Russian financial markets saw a muted reaction on Tuesday (January 27) after ratings agency S&P downgraded the country's sovereign credit rating to "junk", with the rouble strengthening and Moscow-listed shares broadly steady.
Although the rouble fell sharply on Monday (January 26) and bond yields rose, analysts said that the immediate implications of the downgrade were limited, as the move was largely priced in and other major agencies still rate Russia above junk.
Grigory Birg, an oil and gas analyst at Moscow based Investcafe research company, told Reuters the S&P downgrade, while anticipated by market participants, added to a "perfect storm" brewing over the Russian economy.
"The main problem is the uncertainty of how to deal with this current situation, because it is a sort of a perfect storm, with high double digit inflation, already high interest rates, Russia being shut out of the international capital markets, all the while the commodity prices are dropping, which is clearly going to impact the economy. And I think the general consensus is that we are facing two to three years of recession," said Birg.
S&P cut Russia's rating from BBB- to BB+, citing Russia's weakened economic growth prospects, hit by low oil prices and Western sanctions over the Ukraine crisis.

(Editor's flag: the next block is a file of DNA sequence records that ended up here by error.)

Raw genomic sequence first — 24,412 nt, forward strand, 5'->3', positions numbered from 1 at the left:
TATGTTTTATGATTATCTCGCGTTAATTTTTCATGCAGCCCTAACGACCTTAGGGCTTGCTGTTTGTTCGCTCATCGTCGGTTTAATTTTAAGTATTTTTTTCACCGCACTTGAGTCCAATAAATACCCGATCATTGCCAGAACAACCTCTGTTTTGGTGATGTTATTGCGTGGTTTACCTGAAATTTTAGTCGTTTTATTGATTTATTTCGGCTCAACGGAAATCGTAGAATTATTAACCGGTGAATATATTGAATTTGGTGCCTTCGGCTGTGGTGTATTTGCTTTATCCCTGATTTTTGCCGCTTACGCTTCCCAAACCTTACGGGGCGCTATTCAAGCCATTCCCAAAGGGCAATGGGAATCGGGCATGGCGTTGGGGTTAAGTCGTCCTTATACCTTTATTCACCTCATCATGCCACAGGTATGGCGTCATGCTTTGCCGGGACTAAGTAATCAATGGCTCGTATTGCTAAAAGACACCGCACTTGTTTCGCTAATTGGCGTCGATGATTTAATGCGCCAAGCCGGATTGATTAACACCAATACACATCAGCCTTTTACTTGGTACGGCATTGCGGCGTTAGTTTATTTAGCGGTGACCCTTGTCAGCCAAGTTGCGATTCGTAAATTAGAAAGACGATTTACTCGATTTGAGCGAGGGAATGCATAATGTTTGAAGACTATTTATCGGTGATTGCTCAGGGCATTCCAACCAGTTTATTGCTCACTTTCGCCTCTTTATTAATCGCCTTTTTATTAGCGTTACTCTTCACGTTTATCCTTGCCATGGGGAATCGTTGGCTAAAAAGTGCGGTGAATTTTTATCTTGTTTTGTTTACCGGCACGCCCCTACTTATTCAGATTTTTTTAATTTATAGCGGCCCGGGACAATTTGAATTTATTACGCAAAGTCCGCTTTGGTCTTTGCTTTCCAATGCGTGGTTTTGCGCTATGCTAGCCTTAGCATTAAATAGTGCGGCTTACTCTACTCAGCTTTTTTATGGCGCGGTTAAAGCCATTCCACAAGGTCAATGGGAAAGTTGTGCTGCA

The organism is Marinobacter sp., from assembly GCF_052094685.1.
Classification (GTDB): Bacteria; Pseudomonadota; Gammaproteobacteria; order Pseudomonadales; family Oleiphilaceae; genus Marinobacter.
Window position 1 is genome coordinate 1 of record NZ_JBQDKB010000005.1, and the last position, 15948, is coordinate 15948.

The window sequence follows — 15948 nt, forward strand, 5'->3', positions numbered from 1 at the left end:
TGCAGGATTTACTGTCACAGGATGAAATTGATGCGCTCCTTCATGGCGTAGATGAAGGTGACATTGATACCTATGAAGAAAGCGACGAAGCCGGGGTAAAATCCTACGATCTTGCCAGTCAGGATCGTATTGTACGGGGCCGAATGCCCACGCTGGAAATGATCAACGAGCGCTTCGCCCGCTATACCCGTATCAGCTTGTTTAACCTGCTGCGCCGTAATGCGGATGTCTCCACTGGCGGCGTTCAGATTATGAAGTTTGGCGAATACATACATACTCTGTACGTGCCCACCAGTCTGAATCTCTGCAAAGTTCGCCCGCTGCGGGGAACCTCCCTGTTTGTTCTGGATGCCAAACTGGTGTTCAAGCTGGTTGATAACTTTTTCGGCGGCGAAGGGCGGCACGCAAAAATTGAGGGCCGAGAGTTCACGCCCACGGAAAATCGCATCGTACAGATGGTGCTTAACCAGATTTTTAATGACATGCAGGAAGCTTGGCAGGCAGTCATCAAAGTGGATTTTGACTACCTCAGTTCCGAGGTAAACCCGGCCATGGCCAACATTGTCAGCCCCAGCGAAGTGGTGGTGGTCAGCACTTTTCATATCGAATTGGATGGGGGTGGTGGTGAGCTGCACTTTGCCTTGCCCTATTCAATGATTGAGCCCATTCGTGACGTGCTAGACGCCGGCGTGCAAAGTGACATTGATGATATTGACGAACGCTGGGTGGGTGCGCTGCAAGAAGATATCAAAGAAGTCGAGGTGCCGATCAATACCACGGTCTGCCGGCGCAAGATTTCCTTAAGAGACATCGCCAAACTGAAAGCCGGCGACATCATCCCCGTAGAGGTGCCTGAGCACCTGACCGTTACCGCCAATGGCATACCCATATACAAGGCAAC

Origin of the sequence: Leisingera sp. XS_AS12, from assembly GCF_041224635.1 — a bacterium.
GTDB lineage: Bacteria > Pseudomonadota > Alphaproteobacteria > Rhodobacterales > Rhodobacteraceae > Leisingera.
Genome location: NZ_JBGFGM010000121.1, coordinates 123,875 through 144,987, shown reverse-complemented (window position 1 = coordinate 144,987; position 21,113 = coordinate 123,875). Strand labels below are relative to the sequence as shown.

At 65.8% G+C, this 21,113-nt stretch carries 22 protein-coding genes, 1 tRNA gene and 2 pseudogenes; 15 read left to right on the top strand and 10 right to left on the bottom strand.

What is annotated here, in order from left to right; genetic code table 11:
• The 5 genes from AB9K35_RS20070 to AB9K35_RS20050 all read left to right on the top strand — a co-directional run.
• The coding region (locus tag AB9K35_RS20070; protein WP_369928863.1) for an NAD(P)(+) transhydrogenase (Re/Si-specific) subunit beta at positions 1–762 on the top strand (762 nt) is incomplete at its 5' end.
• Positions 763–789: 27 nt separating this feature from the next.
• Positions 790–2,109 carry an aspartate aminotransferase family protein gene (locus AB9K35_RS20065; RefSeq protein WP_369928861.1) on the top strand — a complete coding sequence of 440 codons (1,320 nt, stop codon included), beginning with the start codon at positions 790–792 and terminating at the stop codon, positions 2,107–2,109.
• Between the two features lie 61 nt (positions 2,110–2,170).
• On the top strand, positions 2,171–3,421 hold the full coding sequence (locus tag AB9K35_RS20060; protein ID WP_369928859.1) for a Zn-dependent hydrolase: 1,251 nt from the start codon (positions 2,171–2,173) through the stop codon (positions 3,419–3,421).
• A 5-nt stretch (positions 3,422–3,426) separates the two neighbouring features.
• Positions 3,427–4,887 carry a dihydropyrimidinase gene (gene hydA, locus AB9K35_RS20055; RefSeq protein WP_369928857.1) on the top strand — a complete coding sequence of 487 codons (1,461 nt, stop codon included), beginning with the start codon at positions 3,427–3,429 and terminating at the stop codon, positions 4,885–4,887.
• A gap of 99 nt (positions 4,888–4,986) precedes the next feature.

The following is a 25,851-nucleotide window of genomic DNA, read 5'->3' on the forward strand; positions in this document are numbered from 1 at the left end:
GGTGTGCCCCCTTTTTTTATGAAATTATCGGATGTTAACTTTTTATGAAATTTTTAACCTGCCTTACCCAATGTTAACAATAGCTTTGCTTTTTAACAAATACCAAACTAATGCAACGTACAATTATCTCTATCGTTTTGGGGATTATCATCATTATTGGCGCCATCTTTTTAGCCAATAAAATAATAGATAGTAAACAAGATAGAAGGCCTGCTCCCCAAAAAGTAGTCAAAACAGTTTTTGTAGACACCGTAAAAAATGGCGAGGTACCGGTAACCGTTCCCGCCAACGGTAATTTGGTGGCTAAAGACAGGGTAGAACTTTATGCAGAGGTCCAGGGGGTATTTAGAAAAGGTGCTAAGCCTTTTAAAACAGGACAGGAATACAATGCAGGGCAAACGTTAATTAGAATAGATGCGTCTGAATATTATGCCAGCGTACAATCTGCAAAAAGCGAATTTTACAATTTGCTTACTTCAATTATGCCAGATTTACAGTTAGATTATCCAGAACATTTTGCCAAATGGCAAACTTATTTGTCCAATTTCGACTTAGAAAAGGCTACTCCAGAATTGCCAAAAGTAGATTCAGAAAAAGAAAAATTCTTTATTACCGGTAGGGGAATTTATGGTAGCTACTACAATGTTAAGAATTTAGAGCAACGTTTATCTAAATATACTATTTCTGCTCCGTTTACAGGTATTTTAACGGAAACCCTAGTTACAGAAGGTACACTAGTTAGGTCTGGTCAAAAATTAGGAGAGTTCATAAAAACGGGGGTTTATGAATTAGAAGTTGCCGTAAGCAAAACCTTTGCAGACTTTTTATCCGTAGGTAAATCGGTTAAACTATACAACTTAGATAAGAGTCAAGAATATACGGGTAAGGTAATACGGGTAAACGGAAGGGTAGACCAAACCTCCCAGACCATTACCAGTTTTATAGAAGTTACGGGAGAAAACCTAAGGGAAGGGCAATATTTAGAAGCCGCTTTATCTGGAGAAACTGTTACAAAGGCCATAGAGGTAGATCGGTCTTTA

Two other major ratings agencies, Moody's and Fitch, have yet to downgrade Russia to below investment grade.
Birg said Russia's rating may dissuade foreign investors.
"What this credit rating review is going to do is it is going to exacerbate the outflow of capital out of Russia and the interests of foreign investors in Russian assets, be it debt or equity. And, so it is going to be a hard time for people who are looking to come into the market and invest, it is going to be a very hard time for them to take that decision. I think more than likely, some investors will decide to wait out and see how long this crisis is going to continue," said Birg.
The rouble fell 6 percent on Monday, with around half the loss following S&P's downgrade in the evening. Russian assets had already fallen sharply before the decision because of renewed fighting in Ukraine and the threat of fresh Western sanctions against Russia.
Birg said the market had expected the downgrade.
"The yields on Russian government bonds were not representative of investment grade already before they were downgraded by the S&P to 'junk' and this is clearly indicative of the fact that certain investors have already closed down their positions in Russian securities. And the same actually applies to the equities. Russian equities have been deeply, greatly, under-priced for quite a while and this S&P's decision, at this stage unfortunately, is only a drop in the ocean of all the negative things that have been happening to the Russian economy," he added.